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HIPS - host-based intrusion prevention

Traditional Anti-Virus software was pattern based: it looked for specific sequences of executable code to identify virus threats. The virus writers got smarter, and introduced viruses that scrambled their code as they propagated, defeating the AV efforts. See Virus Research and Defense Bok Review for a detailed look at this whole area.

HIPS instead tries to look at what the program does, either by intercepting system calls or watching packets or other system activity. These may be rule based or may assign scores for certain activity. The problem, of course, is that a program you need to run may generate activity that a HIPS program finds suspicious. This gotcha has so far kept HIPS at the high end of the food chain; home users and small businesss don't usually have the resources to deal with something this complex. A buffer overflow probably indicates malicious code, but it may also just be bad programming. A hardware inventory tool would probably make any HIPS call foul, and so on.

Anything HIPS does is really something that should be in the OS itself, and probably will be in future years. Today, kernels are too much obedient servants, blindly doing the bidding of any program that asks. We have only the very beginning of security in the kernel; most of what we do today is added on. This will change - it has to. Hardware will also play its part in the security picture, but less trusting kernels are necessary.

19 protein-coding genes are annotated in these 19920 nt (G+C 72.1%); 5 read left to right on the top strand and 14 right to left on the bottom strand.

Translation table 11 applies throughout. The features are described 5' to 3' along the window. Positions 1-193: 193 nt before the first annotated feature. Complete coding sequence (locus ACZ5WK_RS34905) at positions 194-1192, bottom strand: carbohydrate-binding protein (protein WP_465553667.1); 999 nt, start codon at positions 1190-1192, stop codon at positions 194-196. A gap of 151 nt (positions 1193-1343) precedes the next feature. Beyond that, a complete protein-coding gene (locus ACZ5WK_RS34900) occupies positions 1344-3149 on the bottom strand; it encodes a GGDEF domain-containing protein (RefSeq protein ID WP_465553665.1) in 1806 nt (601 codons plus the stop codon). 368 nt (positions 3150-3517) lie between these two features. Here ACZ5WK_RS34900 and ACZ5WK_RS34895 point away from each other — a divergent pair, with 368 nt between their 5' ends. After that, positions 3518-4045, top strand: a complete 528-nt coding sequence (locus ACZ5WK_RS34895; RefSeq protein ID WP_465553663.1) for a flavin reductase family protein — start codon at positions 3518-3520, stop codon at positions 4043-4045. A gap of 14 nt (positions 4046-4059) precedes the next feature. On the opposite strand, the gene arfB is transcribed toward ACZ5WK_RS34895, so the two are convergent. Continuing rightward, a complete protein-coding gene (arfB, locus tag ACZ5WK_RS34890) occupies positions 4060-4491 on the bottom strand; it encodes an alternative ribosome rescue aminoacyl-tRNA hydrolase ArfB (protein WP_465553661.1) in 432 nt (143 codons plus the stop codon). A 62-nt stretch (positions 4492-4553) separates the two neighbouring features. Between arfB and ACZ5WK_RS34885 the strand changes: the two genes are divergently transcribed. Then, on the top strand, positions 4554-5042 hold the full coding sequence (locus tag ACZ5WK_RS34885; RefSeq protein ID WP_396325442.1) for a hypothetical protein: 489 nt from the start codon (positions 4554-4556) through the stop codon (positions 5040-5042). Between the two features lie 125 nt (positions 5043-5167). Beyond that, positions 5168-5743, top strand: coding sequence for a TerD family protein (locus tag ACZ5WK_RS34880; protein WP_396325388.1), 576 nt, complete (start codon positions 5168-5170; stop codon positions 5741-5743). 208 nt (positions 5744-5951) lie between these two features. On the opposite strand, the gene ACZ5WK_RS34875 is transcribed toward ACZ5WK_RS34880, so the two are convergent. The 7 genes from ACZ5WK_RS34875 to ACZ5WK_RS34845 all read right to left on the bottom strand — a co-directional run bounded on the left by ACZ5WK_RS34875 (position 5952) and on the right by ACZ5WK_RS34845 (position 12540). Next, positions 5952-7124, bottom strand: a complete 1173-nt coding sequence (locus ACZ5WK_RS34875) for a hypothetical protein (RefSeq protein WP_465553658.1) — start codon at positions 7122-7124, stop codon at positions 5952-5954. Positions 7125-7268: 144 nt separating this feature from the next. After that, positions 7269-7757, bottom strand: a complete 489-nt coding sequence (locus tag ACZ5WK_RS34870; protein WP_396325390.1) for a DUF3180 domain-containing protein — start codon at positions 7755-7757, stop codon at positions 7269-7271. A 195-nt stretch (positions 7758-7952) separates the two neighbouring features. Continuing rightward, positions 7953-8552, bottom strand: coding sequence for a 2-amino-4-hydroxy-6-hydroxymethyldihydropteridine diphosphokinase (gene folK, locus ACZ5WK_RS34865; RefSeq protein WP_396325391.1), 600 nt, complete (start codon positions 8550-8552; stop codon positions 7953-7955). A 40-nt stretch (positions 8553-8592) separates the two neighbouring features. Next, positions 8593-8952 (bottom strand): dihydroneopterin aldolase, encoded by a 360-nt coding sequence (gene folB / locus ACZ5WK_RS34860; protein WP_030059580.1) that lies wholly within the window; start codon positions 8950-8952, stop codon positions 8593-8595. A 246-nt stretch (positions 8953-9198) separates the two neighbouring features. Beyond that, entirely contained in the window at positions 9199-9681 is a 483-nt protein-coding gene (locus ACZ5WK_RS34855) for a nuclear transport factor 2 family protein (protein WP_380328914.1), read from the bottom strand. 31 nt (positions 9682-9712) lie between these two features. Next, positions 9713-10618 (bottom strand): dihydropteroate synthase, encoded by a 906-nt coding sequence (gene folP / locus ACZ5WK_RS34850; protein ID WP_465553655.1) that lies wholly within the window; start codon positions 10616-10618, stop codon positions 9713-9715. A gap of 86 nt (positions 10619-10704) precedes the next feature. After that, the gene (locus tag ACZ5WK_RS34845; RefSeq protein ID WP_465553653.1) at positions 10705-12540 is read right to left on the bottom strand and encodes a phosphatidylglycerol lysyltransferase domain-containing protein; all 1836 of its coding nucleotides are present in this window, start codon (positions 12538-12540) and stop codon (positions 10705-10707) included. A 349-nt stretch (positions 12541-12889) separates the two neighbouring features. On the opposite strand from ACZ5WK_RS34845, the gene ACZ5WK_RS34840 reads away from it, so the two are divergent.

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© Tony Lawrence

Wed Sep 21 04:06:11 2005: 1102   drag

Do you figure that things like SElinux and LSM would prove more usefull for this stuff in the future? By using mandatory access control-like permissions it makes it possible to setup permissions for programs and users based what they need to do in order to operate correctly, but block them and/or throw up red flags when they try to do something unexpected. I figure a person could use this technology to setup a effect HIPS system.

I know right now that it's a pain to setup and pre-setup versions like found in Fedora and Redhat aren't that usefull, but it's reliable and it works and it has already prevented software programming errors into turning into real vunerabilities. But I figure it will mature and advances will make it simplier for the average administrator to configure and deal with.

Wed Sep 21 08:15:34 2005: 1104   TonyLawrence

Yes, that's part of it, but we need more. I think kernels are going to become much bigger and have more and more intelligence.

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